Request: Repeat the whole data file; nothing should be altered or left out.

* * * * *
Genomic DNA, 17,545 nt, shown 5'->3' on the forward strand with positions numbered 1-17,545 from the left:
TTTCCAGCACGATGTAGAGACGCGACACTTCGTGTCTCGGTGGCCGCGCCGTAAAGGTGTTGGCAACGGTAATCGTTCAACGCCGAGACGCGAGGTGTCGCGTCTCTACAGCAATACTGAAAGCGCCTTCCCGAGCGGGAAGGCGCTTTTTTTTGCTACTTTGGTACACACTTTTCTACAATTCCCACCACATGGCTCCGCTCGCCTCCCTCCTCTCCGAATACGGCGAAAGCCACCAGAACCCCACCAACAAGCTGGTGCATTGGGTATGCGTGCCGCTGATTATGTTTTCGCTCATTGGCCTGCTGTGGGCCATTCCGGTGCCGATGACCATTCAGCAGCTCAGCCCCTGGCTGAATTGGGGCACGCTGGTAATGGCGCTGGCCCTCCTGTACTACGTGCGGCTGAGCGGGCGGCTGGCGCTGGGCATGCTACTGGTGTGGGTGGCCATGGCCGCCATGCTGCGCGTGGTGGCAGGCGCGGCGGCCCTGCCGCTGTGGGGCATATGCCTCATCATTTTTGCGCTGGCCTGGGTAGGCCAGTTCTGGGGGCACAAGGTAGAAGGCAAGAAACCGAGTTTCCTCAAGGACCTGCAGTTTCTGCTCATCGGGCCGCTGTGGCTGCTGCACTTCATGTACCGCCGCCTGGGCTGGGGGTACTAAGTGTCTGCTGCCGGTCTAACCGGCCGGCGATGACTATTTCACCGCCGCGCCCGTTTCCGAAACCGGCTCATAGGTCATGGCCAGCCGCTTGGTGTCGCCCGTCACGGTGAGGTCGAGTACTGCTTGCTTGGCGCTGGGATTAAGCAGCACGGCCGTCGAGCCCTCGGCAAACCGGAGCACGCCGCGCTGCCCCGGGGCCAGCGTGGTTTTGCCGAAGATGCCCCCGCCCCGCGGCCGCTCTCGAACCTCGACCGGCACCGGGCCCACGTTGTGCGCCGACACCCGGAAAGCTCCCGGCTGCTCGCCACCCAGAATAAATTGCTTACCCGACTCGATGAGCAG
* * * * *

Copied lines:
Genomic DNA, 17,545 nt, shown 5'->3' on the forward strand with positions numbered 1-17,545 from the left:
TTTCCAGCACGATGTAGAGACGCGACACTTCGTGTCTCGGTGGCCGCGCCGTAAAGGTGTTGGCAACGGTAATCGTTCAACGCCGAGACGCGAGGTGTCGCGTCTCTACAGCAATACTGAAAGCGCCTTCCCGAGCGGGAAGGCGCTTTTTTTTGCTACTTTGGTACACACTTTTCTACAATTCCCACCACATGGCTCCGCTCGCCTCCCTCCTCTCCGAATACGGCGAAAGCCACCAGAACCCCACCAACAAGCTGGTGCATTGGGTATGCGTGCCGCTGATTATGTTTTCGCTCATTGGCCTGCTGTGGGCCATTCCGGTGCCGATGACCATTCAGCAGCTCAGCCCCTGGCTGAATTGGGGCACGCTGGTAATGGCGCTGGCCCTCCTGTACTACGTGCGGCTGAGCGGGCGGCTGGCGCTGGGCATGCTACTGGTGTGGGTGGCCATGGCCGCCATGCTGCGCGTGGTGGCAGGCGCGGCGGCCCTGCCGCTGTGGGGCATATGCCTCATCATTTTTGCGCTGGCCTGGGTAGGCCAGTTCTGGGGGCACAAGGTAGAAGGCAAGAAACCGAGTTTCCTCAAGGACCTGCAGTTTCTGCTCATCGGGCCGCTGTGGCTGCTGCACTTCATGTACCGCCGCCTGGGCTGGGGGTACTAAGTGTCTGCTGCCGGTCTAACCGGCCGGCGATGACTATTTCACCGCCGCGCCCGTTTCCGAAACCGGCTCATAGGTCATGGCCAGCCGCTTGGTGTCGCCCGTCACGGTGAGGTCGAGTACTGCTTGCTTGGCGCTGGGATTAAGCAGCACGGCCGTCGAGCCCTCGGCAAACCGGAGCACGCCGCGCTGCCCCGGGGCCAGCGTGGTTTTGCCGAAGATGCCCCCGCCCCGCGGCCGCTCTCGAACCTCGACCGGCACCGGGCCCACGTTGTGCGCCGACACCCGGAAAGCTCCCGGCTGCTCGCCACCCAGAATAAATTGCTTACCCGACTCGATGAGCAG